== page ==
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« Reply #6 on: January 28, 2003, 02:37:57 AM »

I've found a lot of good 12VDC power accessories from the marine electrical section from suppliers like West Marine and Boat US.  Perko, Cole-Hersee, Blue Sea Systems, and Marinco are a few main brands.
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N2SQV
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Posts: 8




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« Reply #7 on: January 29, 2003, 12:56:06 PM »

If I understand you correctly, you have 2 wires (1 positive and 1 negative) comming from the battery through the firewall to one of those high-power stereo power distribution blocks with two outputs.  Try using a second distribution block for the negative wire.  It's a good idea to have both positive and negative wires directly from the battery to the radio(s). It helps cut down on noise (especially alternator wine) and also eliminates trying to find something metal and grounded under the dash boards of todays newer cars. I'm assuming the the power distribution blocks comes with a fuse that mounts at the battery and then 2 fuses at the  distribution block for each output.  If not, I would highly recomend having the fuse right off the battery as close as you can, at least on the positive terminal.  Happy mobile hamming!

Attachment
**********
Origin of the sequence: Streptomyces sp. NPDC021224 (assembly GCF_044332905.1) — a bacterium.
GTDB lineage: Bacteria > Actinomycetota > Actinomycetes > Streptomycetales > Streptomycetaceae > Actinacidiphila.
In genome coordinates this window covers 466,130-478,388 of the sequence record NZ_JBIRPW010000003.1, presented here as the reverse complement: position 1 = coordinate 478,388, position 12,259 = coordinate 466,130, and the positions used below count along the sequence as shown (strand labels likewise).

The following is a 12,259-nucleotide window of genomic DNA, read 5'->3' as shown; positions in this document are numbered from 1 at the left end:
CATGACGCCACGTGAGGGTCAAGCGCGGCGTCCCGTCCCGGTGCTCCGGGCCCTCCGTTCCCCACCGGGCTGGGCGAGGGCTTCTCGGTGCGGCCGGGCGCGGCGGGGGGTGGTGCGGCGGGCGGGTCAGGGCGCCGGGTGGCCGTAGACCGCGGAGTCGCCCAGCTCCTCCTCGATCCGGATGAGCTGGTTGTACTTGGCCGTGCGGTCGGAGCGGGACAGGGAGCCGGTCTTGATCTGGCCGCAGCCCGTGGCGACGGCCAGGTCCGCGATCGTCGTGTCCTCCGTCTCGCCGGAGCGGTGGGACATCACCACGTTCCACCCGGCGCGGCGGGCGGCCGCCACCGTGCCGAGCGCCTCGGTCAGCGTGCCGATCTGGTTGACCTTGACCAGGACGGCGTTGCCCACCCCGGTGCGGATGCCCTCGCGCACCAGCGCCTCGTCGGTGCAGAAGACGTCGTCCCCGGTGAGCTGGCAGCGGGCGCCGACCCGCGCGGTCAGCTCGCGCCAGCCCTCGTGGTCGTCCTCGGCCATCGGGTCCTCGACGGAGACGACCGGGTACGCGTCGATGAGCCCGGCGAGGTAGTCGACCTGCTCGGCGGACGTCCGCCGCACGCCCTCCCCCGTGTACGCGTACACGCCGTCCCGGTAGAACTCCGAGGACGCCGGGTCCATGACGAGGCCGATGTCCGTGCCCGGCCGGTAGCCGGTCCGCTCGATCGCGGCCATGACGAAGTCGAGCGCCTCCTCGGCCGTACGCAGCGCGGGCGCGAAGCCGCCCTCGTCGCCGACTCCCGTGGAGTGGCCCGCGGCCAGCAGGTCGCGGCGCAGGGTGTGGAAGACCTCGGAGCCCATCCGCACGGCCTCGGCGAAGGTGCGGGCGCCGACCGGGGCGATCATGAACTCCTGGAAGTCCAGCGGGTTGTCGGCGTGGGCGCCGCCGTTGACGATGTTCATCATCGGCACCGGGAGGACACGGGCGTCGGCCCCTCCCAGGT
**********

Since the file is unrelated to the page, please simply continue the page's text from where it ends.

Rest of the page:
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N9CXH
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Posts: 11




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« Reply #8 on: January 29, 2003, 04:32:27 PM »

   I have installed a 706, and think your choice of wiring may be overkill.  I think that #10 is more than capable of handling the 706, and you will be able to find a terminal strip for this size.
I used ring terminals that fit over the 1/4" battery bolts.  I recommend a coat of grease on the terminal, and then extra over the bolts after being tightened down.
  If you are planning the heavier wire due to plans for a linear amplifier, use the heavier wire to a terminal block, and a separate pair of wires for the 706 from the terminal block.
  I did an"invisible" install in my '95 Jeep Grand Cherokee.  All cabling under carpet or thru door frame trim, etc.  (It took about 8 hours working by myself.)
All that shows is the control head and mic. The 706 & AT -180 are under the curb-side rear seat, only control head shows, and can be removed.
Good luck, John  N9CXH
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KG4NEL
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Posts: 443